External factors:  There are some external factors that come at you out of the blue.  Your customer may have had a fight before leaving home for the day or had terrible, horrible, very bad day at work or just received some difficult news.  There are some external factors you can pretty much count on.  Plan for those.  For example, if you run a business in PEI, chances are pretty good that at some point in any given year, bad weather will hit, roads and airports will be closed and customers will be stranded.  Work with your team to recognize the frustration and teach them how to respond with empathy. What can you do to help them pass the time?  Perhaps some games or a quiet room for them to read or get caught up on other work.  Who will keep them up-to-date on travel updates?

When you and  your team view complaints positively, instead of looking at them as a negative, they provide clues on how to improve the service you and your company provide. Changing the focus from a negative to a positive helps you be in the right mind set to successfully manage those moments when they arise.

(Excerpt from “Customer Service from the Inside Out”)

When your nose is to the grindstone, all you see is the grindstone.

It’s too easy to get caught up on all the things we need to do or all the things making us unhappy.  But when we focus only on work or only on the negative, we miss making connections with the people around us.  We miss seeing new opportunities.  So look up. Look into someone eyes.  Start a conversation.  Enjoy a moment of silence. Take time to reflect and refocus.  You’ll be glad you did.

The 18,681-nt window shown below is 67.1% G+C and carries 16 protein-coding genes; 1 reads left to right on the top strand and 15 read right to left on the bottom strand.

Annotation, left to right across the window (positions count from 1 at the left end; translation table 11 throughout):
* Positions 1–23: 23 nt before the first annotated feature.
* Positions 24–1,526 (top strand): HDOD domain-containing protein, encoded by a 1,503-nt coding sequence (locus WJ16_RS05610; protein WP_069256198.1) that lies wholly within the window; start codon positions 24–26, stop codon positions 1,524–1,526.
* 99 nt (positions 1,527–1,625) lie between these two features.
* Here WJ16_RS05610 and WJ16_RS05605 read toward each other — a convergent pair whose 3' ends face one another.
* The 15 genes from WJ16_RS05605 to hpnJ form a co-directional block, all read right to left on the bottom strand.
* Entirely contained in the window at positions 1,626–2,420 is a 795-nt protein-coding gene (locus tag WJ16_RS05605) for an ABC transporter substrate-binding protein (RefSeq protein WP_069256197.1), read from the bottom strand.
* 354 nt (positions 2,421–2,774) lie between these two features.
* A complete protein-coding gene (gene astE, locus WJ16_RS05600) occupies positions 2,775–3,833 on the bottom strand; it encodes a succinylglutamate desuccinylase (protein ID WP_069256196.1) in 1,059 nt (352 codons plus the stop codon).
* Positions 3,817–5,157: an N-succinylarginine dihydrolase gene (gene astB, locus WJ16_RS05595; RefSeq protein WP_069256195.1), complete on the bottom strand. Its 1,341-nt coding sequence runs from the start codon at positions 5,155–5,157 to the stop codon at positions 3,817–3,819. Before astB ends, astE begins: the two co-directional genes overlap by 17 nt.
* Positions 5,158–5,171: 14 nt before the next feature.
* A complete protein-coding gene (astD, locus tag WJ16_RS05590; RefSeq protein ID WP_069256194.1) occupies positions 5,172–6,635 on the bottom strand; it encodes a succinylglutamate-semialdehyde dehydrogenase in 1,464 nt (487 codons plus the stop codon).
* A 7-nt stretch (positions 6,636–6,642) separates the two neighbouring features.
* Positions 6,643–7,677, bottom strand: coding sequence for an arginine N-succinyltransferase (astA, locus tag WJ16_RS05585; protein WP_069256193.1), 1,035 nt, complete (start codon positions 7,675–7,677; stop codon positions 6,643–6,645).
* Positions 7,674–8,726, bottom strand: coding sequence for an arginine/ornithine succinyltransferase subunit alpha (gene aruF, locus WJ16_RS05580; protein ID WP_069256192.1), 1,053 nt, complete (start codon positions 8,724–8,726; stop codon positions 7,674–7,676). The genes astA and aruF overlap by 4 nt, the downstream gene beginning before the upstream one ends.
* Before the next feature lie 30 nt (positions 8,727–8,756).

Make the most of this long weekend … rain or shine!

Sometimes Bad News is Better than No News

The bad newsAbout two weeks ago, I woke up, checked my emails and learned the phones went down at the hotel sometime during the night. Nobody could call in or out. I immediately went in.  Our night audit team had called our telecommunications company and they reported the problem was not on their end.  That meant it must be our phone system.  I called them and in less than an hour a technician was at the hotel.  Long story short … the problem was with our telecommunications provider, not the phone system. There were large scale outages being reported and equipment was being replaced.  About five hours later, the phones came back on line.